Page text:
Math 150: Introduction to Probability and Statistics

Spring 2014


The dates for the final exam are:
Section 1: On Saturday May 3 from 1:30pm to 4:30pm,
Section 2: On Friday May 2 from 1:30pm to 4:30pm.

Practice Exam 4and its

Midterm 3 and its

Practice Exam 3 to prepare for the midterm next Wednesday (April 9).
Solutions to the practice exam.

Solutions to the homework problems from Section 6.5.

Midterm 2 and its

Practice Exam 2.
Solutions to the practice exam.

First midterm and its

First practice exam and its

Homework 12 is due on Monday April 28, 2014. It consists of the following exercises:
Section 10.2: 1, 3, 7, 9, 11, 15, 19.
Section 10.3: 3, 7, 9, 11, 15, 19.
To get more practice with these topics, do the following exercises:
Section 10.2: 1-18.
Section 10.3: 1-18.

In today's class (March 21) I mentioned how men and women have different weight distributions so that if we combine them, the distribution looks bimodal (two peaks). This article by statisticians at Johns Hopkins has a good analysis of when two distributions combine into two peaks and when they combine into one peak. It turns out the example in class would combine to one peak. The "living" histogram pictures in the article are also worth looking at.

This Slate article provides a very important reason why the confusion of the inverse is important (a topic we covered in Section 4.5).

This link is the Mathematica file I showed in class simulating the distribution of the 59 (alive) Hunger games winners into their respective districts. To view it, you must download it on your computer and use Mathematica. To make the simulator run, put the cursor on top of the program (the bit that goes from count=0 all the way down to N[1-count/n]) and click Shift + Enter.

Bill Barnwell wrote a very good football article using z-scores to compare football offenses (and defenses) across eras. You can find the article here.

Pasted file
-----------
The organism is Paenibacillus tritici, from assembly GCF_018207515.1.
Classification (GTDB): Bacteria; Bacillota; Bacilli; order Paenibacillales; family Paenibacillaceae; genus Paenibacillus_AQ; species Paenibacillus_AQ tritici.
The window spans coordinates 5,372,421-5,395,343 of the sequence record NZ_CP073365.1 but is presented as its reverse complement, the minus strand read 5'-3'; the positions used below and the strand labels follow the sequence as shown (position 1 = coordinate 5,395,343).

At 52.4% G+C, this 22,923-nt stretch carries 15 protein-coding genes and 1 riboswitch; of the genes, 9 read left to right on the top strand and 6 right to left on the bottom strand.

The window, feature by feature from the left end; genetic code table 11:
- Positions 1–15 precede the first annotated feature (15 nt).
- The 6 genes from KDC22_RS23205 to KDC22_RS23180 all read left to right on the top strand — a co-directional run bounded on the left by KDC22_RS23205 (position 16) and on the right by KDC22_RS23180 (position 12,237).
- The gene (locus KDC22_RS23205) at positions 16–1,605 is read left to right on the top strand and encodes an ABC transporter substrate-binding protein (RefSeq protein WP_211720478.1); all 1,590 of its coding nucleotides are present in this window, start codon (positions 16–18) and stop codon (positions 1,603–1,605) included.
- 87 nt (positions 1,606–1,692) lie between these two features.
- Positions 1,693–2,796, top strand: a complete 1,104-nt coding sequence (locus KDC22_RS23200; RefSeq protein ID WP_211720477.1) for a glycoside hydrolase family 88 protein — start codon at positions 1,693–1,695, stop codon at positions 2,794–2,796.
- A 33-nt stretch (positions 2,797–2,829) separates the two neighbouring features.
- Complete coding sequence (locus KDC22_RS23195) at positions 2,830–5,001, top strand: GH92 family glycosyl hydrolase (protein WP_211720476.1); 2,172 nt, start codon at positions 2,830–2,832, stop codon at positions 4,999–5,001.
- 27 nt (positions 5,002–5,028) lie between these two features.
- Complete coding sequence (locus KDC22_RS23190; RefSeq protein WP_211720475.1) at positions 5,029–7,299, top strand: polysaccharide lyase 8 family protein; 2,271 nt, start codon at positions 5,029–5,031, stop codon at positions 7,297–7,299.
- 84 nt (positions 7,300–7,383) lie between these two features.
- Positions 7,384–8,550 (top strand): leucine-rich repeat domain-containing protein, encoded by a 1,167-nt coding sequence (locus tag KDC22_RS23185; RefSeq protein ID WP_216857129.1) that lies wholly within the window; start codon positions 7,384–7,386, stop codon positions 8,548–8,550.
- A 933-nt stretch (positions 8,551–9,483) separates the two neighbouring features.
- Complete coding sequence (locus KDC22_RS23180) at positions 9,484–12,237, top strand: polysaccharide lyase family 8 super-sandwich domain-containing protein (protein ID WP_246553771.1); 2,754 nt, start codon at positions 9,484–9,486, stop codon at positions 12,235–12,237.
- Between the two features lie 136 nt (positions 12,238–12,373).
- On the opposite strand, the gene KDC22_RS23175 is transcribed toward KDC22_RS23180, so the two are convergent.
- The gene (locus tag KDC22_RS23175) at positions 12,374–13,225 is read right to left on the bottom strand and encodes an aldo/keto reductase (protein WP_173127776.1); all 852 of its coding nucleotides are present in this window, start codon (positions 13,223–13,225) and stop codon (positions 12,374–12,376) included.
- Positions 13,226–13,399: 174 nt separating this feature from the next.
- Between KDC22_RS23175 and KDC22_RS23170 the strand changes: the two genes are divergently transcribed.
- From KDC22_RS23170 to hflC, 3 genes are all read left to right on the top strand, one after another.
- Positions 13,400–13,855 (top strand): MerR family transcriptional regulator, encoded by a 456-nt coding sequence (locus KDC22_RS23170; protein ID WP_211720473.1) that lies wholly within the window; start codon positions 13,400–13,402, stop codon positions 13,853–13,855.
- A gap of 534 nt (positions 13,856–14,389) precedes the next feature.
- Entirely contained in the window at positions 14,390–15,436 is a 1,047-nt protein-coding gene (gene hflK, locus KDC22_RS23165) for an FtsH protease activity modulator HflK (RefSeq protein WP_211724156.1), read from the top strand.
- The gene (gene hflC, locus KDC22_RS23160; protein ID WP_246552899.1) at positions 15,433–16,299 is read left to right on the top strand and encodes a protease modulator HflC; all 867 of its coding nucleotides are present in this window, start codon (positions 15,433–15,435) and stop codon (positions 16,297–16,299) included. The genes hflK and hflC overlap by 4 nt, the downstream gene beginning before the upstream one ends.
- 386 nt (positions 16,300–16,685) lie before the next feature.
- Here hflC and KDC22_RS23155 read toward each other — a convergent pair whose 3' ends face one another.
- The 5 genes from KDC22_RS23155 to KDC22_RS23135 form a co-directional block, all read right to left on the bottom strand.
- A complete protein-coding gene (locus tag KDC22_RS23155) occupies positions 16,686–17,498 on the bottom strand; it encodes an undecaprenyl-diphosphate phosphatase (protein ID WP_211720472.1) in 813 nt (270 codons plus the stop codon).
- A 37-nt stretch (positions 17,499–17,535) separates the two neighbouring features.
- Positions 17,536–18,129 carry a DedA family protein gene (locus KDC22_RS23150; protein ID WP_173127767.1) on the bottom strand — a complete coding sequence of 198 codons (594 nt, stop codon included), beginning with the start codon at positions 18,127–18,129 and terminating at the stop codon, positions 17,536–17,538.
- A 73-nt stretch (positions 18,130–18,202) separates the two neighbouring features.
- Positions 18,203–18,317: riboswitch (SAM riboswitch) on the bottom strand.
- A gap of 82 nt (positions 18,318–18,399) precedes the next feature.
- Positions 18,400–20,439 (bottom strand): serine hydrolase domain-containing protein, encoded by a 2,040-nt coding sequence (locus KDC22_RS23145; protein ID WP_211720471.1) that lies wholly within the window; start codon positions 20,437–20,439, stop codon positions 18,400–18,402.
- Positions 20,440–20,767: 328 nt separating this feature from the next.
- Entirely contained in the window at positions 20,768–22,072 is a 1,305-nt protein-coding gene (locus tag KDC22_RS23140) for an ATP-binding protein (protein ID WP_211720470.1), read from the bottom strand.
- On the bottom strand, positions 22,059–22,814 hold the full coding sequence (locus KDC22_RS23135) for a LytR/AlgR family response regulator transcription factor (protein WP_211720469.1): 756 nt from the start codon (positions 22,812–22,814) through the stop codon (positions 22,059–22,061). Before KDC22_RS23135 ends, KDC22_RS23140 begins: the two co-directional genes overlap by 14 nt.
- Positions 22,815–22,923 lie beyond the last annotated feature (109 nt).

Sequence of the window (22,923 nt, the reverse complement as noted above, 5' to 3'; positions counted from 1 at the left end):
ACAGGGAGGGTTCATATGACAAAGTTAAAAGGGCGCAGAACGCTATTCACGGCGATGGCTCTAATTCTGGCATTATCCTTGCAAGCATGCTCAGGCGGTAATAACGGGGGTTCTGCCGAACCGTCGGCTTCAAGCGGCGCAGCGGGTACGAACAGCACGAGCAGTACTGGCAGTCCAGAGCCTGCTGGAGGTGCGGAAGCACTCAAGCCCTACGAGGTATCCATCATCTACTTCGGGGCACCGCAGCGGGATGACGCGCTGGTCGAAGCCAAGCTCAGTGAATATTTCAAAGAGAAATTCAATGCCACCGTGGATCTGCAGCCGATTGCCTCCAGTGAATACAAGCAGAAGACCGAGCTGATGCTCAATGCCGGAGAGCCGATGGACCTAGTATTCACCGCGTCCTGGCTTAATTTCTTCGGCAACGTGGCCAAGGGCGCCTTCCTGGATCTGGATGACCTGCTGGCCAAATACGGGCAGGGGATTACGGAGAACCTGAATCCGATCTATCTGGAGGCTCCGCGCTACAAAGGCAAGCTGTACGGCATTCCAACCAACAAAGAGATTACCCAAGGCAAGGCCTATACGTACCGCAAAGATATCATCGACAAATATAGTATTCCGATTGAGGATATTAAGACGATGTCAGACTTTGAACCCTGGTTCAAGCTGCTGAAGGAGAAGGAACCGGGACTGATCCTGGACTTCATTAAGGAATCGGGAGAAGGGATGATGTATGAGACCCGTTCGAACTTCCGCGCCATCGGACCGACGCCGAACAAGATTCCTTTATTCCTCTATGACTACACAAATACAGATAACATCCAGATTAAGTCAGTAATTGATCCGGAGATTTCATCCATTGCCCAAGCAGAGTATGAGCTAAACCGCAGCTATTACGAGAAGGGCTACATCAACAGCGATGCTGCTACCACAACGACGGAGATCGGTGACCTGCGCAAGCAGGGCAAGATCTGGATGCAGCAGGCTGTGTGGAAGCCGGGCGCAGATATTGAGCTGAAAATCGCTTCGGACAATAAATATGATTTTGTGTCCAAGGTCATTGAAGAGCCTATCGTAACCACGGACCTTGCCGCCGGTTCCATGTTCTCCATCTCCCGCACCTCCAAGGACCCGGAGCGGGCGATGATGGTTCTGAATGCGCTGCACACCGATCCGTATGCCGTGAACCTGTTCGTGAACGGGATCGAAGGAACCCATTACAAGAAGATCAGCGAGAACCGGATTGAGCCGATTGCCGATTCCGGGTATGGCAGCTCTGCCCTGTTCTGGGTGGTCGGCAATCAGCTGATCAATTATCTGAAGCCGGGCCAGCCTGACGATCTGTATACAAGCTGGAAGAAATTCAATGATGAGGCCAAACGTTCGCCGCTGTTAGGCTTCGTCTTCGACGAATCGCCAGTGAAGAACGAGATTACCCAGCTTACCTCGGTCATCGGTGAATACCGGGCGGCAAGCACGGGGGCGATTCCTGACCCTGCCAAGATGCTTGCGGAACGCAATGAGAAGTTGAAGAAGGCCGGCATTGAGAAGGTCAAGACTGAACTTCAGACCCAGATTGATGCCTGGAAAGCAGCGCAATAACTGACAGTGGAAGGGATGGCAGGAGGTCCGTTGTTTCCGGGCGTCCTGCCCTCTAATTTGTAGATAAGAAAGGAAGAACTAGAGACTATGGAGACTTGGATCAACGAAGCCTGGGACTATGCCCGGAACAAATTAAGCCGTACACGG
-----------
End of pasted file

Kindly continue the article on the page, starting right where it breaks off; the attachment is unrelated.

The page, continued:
Elementary Statistics (12th edition) by Mario F. Triola.

Topics to be covered

In this class we'll give an introduction to probability and statistics. We'll cover Chapters 1 through 8 of the textbook and Chapter 10. If there's time we'll cover more.


The course grade will be based on:
Homework 10%,
Midterm 1   20%,
Midterm 2   20%,
Midterm 3   20%
Final Exam 30%.


There will be written homework due roughly every week. Collaboration in the homework is permitted, but you are not allowed to copy someone else's work. The solutions must be written individually. The homeworks will be posted in the Announcements section and also on this link.

The homework problems will be designed to reinforce ideas and develop your logical reasoning abilities. The numerical grade given on a single assignment is not important for your grade (it is mainly to give you feedback on how you're doing). As long as HW is consistently done and of reasonable quality you will get the full benefit of this 10% of your grade. Late HW will NOT be accepted.


On the midterms and the final exam you must work on the problems on your own. No collaboration permitted in the exams. Also, no calculators or notes are permitted. A simple calculator will be provided to you for the exam.
The first midterm will be on Wednesday February 5.

The second midterm will be on Friday February 28.

The third midterm will be on Wednesday April 9.

The final exam will be a cumulutive three hour exam.

The dates for the final exam are to be determined.

Section 1: On Saturday May 3 from 1:30pm to 4:30pm,
Section 2: On Friday May 2 from 1:30pm to 4:30pm.


Students are expected to come to every lecture and every exam. If the dates of the exams conflict with Lake Forest approved events, inform me as soon as possible.


There will also be drop-in tutor help for this class in YH 107 or YH 118 at the following times (with the following tutors):

Accommodations Statement

If you believe that you need accommodations for a disability, please consult with The Learning and Teaching Center. Since accommodations may require early planning and are not retroactive, please contact the center as soon as possible. For details about the services for students with disabilities and the accomodations process, visit

You are also welcome to contact me privately to discuss your academic needs. However, all disability-related accommodations must be arranged through Teryn Robinson at the Learning and Teaching Center.

Last modified on April 30, 2014.